As for Cormac McCarthy: I didn't see The Road (although I did really enjoy the book), I thought that No Country for Old Men was one of the few movies that was better than the novel it was based on (to the point that I regretted having read the novel first).
posted by Dr. Eigenvariable at 11:30 AM on December 27, 2010


Friday Night Lights had a movie and a television series. The book is nonfiction, the movie is an adaptation of the book, and the television series is straight-up fiction inspired by the movie and the book.
posted by Cool Papa Bell at 11:32 AM on December 27, 2010 [2 favorites]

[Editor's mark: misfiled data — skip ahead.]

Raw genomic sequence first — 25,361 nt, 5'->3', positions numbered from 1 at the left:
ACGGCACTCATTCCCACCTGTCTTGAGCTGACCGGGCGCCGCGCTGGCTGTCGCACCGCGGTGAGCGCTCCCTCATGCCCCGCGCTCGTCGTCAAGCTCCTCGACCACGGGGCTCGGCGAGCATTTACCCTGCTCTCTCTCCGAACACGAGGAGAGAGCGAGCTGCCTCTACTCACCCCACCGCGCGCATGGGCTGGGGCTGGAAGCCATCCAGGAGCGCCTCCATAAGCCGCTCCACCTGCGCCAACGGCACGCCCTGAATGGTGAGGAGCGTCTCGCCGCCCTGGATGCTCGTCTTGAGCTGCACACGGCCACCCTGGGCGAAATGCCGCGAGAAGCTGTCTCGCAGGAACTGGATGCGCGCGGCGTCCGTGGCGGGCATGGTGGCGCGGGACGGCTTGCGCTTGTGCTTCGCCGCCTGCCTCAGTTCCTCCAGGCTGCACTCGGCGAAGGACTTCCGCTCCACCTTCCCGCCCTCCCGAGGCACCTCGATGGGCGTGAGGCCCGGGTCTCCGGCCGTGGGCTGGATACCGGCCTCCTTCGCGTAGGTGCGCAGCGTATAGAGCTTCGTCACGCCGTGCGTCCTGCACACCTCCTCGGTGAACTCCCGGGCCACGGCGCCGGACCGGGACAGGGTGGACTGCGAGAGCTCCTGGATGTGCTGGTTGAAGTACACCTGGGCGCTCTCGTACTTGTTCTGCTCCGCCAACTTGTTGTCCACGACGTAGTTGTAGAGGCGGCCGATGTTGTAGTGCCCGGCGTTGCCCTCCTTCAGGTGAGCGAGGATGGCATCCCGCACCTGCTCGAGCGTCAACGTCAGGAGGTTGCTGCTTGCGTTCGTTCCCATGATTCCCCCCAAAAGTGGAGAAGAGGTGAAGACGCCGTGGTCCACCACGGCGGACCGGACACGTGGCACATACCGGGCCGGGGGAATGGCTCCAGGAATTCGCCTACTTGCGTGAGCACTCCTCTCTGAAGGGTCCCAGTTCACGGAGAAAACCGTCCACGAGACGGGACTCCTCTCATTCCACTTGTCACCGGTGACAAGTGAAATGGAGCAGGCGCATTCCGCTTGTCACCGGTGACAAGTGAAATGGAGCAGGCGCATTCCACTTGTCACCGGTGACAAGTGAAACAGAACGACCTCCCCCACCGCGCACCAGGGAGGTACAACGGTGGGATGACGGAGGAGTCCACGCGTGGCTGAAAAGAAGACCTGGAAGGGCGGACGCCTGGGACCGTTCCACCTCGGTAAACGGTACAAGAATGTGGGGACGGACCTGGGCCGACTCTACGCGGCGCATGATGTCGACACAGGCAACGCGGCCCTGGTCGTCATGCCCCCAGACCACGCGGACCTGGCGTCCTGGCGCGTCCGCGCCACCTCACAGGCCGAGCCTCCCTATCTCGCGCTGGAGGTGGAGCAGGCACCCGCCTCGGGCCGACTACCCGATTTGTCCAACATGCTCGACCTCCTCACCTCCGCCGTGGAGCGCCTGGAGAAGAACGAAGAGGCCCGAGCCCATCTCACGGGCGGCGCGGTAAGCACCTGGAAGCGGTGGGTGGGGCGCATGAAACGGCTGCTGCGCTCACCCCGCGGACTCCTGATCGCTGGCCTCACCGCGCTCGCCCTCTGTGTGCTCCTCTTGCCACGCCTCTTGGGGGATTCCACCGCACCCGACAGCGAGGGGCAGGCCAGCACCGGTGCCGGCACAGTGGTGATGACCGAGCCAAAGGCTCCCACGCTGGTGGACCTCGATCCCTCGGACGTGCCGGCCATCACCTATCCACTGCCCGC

I'm not sure it's great literature but the book Who Censored Roger Rabbit was the basis for the movie Who Framed Roger Rabbit. I enjoyed it as a kid shortly after the film came out. I'm thinking $2 for the Kindle edition might be worth the trip down memory lane.
posted by herrtodd at 11:32 AM on December 27, 2010


I loved The Year of Living Dangerously by Christopher J. Koch every bit as much as the movie.

Of course I had never heard of the book BEFORE the movie but I highly recommend it.
posted by Danf at 11:32 AM on December 27, 2010 [1 favorite]


The Killer Angels is a historical novel that was adapted to the movie/miniseries Gettysburg.
posted by Cool Papa Bell at 11:35 AM on December 27, 2010


The Warriors is a really well-written book. If you buy the Grove Press re-release it also includes an essay, "How I came to write the Warriors and what happened after", that talks about the inspiration (classical and otherwise) for the story.